Below you will find a sampling of images that are currently being shown at the gallery.  Please note this is only a portion of David's body of work.

Silver Gelatin 

Adams, Weston, Karsh, Ruth Bernhard to name just a few, this is one of the better known of the processes we use, and rightly so. In my humble opinion there is not a black and white digital process that even comes close to the look of this traditional, hands on printing method. Rich in history, photographers and collectors have been drawn to Silver Gelatin prints for decades. To see a silver gelatin properly lit on a wall is a gift in itself, its as if the Universe is speaking to the viewer in its own language.

Platinum Palladium

Platinum prints are the most durable of all photographic processes. The platinum group commonly referred to as noble metals are the most stable of all printing methods. It is estimated that a platinum image, properly made, can last over a thousand years.

Although very difficult to print, the platinum palladium offers what is often described as having the greatest tonal range when compared to all other printing methods. We are honored in having one of the largest displays of platinum palladium prints in the U.S.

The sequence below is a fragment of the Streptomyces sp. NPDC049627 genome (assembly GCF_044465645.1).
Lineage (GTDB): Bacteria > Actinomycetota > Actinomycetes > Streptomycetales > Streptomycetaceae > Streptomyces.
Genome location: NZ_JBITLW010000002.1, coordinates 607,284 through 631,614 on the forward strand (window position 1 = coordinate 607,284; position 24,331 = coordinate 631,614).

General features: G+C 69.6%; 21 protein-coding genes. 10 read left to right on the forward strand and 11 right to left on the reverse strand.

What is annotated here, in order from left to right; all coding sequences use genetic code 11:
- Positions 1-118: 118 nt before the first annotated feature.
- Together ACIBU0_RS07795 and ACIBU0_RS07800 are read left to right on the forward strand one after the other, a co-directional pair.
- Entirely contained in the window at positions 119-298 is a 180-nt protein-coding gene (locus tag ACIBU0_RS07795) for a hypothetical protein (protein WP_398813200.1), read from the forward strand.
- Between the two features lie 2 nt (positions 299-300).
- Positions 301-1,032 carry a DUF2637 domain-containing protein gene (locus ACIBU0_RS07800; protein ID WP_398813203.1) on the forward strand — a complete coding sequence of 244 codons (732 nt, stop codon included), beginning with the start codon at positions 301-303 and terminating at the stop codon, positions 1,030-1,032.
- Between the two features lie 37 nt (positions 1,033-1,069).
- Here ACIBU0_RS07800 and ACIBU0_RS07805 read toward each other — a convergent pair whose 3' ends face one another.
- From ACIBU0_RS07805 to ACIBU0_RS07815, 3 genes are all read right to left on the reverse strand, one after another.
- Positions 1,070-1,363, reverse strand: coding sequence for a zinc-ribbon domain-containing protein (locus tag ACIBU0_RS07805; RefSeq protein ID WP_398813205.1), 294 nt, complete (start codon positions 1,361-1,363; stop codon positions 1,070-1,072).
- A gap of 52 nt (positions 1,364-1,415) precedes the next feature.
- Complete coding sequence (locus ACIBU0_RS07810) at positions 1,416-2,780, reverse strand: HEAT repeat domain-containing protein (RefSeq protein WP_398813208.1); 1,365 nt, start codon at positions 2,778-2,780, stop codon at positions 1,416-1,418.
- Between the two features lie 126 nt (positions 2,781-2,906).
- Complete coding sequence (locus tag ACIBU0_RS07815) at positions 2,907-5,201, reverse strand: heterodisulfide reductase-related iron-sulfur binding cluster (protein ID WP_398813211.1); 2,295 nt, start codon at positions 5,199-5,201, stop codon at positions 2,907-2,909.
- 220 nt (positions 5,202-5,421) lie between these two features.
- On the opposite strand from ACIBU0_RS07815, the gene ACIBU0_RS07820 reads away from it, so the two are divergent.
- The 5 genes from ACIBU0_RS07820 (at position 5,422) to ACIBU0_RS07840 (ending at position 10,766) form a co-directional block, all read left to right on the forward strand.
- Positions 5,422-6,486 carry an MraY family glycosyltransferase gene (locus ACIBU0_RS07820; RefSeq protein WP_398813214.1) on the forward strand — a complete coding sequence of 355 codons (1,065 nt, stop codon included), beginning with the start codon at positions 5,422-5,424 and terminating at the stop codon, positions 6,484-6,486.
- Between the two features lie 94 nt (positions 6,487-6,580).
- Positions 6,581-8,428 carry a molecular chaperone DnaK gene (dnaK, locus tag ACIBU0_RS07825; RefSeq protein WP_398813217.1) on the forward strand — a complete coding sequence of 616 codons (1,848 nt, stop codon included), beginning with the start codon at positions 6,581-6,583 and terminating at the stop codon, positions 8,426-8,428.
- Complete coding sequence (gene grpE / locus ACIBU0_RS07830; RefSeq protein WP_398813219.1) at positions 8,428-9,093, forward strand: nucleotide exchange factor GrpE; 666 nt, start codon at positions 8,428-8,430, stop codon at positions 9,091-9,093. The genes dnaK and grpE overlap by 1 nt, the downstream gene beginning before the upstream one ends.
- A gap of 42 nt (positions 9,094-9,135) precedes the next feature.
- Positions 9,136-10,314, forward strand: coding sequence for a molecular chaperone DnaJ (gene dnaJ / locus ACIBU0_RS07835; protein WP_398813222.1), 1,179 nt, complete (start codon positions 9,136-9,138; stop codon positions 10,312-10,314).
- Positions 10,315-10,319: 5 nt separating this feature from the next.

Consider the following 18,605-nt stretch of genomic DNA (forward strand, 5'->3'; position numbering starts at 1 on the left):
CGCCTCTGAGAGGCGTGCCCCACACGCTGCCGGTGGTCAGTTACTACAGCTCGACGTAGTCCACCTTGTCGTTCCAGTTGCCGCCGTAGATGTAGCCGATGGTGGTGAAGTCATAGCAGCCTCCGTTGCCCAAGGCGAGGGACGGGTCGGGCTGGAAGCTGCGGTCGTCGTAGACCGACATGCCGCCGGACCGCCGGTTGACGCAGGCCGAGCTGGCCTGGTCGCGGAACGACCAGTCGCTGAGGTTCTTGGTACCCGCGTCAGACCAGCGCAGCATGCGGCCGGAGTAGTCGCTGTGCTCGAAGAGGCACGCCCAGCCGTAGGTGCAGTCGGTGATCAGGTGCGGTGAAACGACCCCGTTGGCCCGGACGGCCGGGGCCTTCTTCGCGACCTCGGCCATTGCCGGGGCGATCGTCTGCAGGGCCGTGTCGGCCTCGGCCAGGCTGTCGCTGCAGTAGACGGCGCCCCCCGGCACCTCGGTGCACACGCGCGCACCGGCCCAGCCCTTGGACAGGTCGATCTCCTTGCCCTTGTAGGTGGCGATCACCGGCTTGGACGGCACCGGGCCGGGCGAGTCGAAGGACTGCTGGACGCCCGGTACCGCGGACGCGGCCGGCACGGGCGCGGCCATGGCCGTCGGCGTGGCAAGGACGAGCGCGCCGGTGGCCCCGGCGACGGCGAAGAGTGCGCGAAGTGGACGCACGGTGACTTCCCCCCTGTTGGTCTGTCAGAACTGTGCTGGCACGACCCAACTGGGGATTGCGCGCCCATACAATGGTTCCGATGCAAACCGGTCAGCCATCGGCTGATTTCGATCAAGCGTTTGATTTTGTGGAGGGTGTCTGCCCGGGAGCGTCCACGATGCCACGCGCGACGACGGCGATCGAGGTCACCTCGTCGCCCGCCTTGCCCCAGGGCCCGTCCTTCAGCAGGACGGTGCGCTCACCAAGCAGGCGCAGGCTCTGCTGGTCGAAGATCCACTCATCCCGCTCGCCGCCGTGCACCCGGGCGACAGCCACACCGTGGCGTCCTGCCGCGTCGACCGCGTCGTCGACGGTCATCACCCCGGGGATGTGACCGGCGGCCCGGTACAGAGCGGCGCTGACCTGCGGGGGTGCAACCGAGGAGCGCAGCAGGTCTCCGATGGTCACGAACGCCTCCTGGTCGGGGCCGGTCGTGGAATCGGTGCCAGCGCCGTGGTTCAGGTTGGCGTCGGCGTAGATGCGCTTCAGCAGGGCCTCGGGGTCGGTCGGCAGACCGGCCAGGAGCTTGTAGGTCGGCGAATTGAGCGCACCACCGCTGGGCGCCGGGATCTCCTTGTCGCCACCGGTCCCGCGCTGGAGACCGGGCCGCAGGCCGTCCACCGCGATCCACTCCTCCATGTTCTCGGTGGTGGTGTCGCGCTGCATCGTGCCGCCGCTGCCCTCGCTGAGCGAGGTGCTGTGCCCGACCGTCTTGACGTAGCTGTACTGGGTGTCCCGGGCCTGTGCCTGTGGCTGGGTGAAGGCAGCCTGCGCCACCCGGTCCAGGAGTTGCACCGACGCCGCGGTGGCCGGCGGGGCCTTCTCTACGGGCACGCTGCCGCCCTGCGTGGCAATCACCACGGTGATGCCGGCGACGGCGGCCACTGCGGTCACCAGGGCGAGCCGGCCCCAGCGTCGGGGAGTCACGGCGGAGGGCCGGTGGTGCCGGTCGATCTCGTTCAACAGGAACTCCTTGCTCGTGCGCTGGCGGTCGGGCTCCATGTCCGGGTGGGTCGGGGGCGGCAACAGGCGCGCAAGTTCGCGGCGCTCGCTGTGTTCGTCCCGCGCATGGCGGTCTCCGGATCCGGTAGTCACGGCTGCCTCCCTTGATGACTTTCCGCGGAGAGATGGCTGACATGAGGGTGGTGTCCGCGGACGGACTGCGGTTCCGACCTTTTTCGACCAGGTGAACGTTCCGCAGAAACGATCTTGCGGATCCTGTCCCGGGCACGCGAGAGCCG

Arguably the most beautiful, challenging, and labor-intensive of the traditional photographic processes, photogravure printmaking is among the earliest, dating back to the mid-1800s.  Best noted in the work of Edward S. Curtis through his epic anthropological study "The North American Indian", which he editioned from 1907-1930, the photogravure quickly gave way to more affordable silver-gelatin printing popularized by Eastman Kodak's Brownie camera. Prior to Kodak, artists, the church, and businesses primarily turned to printmakers who used presses to render quality images for distribution.  Photogravure has come out of the long tradition of intaglio printmaking whereby artisan printmakers, working in conjunction with artists, would create an image by carving, engraving, or etching (with resists and acid) into a metal substrate, wiping oil-based ink into the grooves or pits created, and then running it through a printing press onto dampened paper.